"Basically, we're saying, 'Life is too big for cars,' " says Mark Darling, vice president of sport-utility marketing at American Isuzu. "We feel we're putting a real stake in the ground with our campaign: No cars, no excuses."
In fact, Isuzu's no-car strategy has been in place since 1994, but this is the first time it has touted its "specialist" strategy to the public.
Backed by a 50 percent jump in ad spending last year, American Isuzu's "Go Farther" campaign has vaulted the company into the top 10 automotive spenders in the U.S. market for the first time. Isuzu spent $137 million last year, according to Compe-titive Media Reporting, up from $91 million during 1997. Isuzu says it plans to spend at about the same level in 1999.
So far, Isuzu's strategy seems to be paying off. Last year its U.S. sales were up 11.3 percent over 1997, reversing two years of decline fed by a 1996 evaluation by Consumer Reports contending the Isuzu Trooper sport-utility rolled over too easily.
New products are helping drive the company's turnaround. Last year Isuzu introduced a redesigned version of its most popular sport-utility, the Rodeo, and a new two-door sport-utility, the Amigo. This year's major new-model introduction is the VehiCross, a "high-performance" sport-utility; its entire first-year production of 3,000 units was sold out to dealers before its March 10 introduction. The vehicle has a suggested retail price of $29,800.
"They're beginning to reach their owners, first and foremost, so they're winding up with improved loyalty and fewer owners defecting to cars," says Douglas Scott, president of Allison-Fisher Inc., a Southfield, Mich., automotive marketing and research firm.
But walking away from the car market has its perils. "They need to be talking to their current owners about how to get more Isuzus into the garage," Scott cautions. "For a company without any cars to offer, that task is huge."
Isuzu's Darling sees it differently. "With the globalization of the marketplace, it's difficult for any manufacturer to do everything and do it all well," he says. "Isuzu determined our core competencies and determined that it was trucks."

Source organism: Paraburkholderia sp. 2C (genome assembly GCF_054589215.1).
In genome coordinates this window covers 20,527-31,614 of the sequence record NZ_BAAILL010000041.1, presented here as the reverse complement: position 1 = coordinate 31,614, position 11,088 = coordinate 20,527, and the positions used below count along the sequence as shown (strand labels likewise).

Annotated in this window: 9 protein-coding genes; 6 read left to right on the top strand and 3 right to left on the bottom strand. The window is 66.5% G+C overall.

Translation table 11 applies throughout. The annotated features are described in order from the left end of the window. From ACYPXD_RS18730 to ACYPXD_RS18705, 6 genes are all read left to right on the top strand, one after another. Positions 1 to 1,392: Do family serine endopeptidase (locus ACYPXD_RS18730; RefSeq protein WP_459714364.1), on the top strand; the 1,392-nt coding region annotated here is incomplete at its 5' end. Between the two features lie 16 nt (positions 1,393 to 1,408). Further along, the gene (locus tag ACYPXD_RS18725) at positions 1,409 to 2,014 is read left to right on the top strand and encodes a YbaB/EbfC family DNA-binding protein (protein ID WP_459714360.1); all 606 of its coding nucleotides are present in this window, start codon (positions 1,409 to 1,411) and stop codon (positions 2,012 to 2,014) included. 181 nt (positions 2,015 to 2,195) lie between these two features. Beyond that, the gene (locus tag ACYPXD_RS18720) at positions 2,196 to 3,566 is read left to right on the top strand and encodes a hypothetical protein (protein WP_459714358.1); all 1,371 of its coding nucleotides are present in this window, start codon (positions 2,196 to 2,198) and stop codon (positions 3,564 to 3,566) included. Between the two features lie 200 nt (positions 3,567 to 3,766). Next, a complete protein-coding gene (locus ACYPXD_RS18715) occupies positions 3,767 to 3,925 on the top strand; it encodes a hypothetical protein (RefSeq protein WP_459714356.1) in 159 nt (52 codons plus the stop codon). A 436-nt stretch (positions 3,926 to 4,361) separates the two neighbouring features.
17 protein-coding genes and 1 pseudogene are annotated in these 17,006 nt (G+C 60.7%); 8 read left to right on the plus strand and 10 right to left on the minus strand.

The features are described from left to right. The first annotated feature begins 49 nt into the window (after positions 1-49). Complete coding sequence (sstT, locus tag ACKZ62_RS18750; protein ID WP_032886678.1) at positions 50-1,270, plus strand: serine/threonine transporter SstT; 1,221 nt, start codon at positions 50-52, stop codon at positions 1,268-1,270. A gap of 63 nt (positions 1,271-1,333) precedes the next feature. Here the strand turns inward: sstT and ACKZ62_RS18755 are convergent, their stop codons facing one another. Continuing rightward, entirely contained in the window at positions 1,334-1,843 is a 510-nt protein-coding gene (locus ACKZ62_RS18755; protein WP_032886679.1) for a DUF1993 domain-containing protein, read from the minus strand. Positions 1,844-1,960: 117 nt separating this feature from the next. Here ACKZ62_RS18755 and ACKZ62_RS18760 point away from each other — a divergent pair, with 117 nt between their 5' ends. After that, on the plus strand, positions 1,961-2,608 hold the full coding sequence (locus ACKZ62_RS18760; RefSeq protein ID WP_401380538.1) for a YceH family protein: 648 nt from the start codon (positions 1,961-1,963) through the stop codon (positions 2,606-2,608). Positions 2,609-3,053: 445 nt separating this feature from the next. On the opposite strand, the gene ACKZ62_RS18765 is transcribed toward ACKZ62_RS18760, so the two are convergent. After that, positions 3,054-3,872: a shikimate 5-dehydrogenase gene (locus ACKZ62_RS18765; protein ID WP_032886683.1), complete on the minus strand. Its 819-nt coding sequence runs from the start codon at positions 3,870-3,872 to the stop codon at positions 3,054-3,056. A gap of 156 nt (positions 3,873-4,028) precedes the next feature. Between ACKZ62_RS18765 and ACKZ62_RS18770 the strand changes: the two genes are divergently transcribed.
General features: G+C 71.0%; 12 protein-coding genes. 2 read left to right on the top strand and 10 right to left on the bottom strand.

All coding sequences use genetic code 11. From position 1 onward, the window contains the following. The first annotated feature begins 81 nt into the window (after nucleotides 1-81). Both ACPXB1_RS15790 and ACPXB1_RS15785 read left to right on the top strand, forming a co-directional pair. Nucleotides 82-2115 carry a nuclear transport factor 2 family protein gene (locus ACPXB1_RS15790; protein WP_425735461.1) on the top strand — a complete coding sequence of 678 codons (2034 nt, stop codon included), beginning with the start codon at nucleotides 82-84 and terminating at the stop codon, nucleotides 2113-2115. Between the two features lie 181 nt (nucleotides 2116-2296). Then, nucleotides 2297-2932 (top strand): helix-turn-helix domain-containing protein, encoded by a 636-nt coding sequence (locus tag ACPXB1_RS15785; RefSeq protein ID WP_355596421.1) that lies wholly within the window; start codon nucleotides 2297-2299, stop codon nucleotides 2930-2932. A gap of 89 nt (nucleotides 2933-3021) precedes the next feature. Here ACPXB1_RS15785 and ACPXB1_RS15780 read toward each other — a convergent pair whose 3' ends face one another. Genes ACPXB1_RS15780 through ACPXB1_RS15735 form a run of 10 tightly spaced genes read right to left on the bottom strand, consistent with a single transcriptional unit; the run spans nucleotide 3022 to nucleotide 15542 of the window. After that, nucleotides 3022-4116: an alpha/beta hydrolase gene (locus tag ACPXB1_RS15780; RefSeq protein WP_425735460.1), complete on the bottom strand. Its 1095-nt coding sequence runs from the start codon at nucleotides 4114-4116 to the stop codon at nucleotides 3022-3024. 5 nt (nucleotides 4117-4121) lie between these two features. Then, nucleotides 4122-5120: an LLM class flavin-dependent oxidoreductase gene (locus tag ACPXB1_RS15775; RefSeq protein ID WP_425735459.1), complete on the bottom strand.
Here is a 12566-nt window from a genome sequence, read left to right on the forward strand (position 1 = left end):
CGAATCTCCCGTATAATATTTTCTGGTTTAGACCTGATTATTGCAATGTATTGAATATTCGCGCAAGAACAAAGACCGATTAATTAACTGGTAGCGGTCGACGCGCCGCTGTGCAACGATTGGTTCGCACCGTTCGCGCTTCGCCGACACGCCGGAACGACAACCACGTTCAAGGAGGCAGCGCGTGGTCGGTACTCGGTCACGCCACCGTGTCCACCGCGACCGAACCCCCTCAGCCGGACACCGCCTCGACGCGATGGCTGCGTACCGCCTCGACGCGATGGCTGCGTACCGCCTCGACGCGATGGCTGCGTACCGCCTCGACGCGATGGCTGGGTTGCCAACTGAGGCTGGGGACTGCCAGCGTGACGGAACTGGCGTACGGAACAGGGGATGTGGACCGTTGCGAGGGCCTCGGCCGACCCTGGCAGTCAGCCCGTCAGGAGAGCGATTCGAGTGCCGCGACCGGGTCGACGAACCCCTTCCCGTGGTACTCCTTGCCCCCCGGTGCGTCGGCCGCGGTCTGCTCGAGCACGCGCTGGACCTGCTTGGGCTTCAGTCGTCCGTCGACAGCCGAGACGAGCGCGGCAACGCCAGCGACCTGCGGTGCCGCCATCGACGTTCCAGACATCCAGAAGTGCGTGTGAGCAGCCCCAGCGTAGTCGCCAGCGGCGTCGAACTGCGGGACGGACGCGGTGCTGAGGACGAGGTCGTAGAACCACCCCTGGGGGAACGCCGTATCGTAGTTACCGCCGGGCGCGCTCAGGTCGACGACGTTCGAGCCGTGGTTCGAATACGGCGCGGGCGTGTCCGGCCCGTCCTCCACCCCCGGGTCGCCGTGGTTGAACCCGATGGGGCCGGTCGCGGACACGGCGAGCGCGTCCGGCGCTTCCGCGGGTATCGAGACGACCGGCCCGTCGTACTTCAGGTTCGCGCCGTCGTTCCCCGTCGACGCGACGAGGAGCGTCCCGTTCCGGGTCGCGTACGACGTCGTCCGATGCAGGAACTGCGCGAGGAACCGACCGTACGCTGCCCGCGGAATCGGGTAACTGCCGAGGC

See a specialist
So, in spots that began on ESPN last November, Isuzu's message is unmistakable: It only does sport-utilities and trucks - and those are the only vehicles the truly enlightened would drive anyway.
In one ad, a car and a Trooper are going over a bridge. A child in the back of the car can't see anything because a guard rail blocks his view. Meanwhile, the kid in the back of the Trooper can see all the action from his higher perch, including the space shuttle as it flies by headed for a landing.
The best media mix for impressing its brand identity on the American public, Isuzu believes, is a balance of everything. Included in Isuzu's mix is substantial print advertising in magazines, cable-TV spots and "a very big initiative" on the Internet, Darling says. It also includes a much greater role in spot TV in key markets, which provides flexibility.
Isuzu also is more heavily funding athletic competitions and other events that express the brand's new extroverted personality. That includes endurance competitions such as the Ironman triathalon in Hawaii and the Tour de France bicycle race.
Such events might prove to be Isuzu's most cost-effective way to approach some niche markets with which its vehicles seem to match up well, such as military personnel and Hispanics, Darling says.
The company has taken care to appeal to its dealers. Last year it launched a new partnership program with groups of dealers in some metro markets in which Isuzu helps coordinate a new regional approach to advertising to support brand consistency. A new Internet program links dealer sites to Isuzu's site and feeds price quotes to them.
"The focus is definitely right," says Bob Scena, owner of Showcase Isuzu in Bourne, Mass. Scena says unit sales were up 35 percent last year. He expects more of the same this year, boasting 14 deposits of $1,000 each from customers who want the new VehiCross. "Everybody's pumped about the product line and the advertising," he adds.
That's music to Isuzu's ears. As long as U.S. consumers don't lose their appetite for pickups and sport-utilities, its new strategy could continue to pay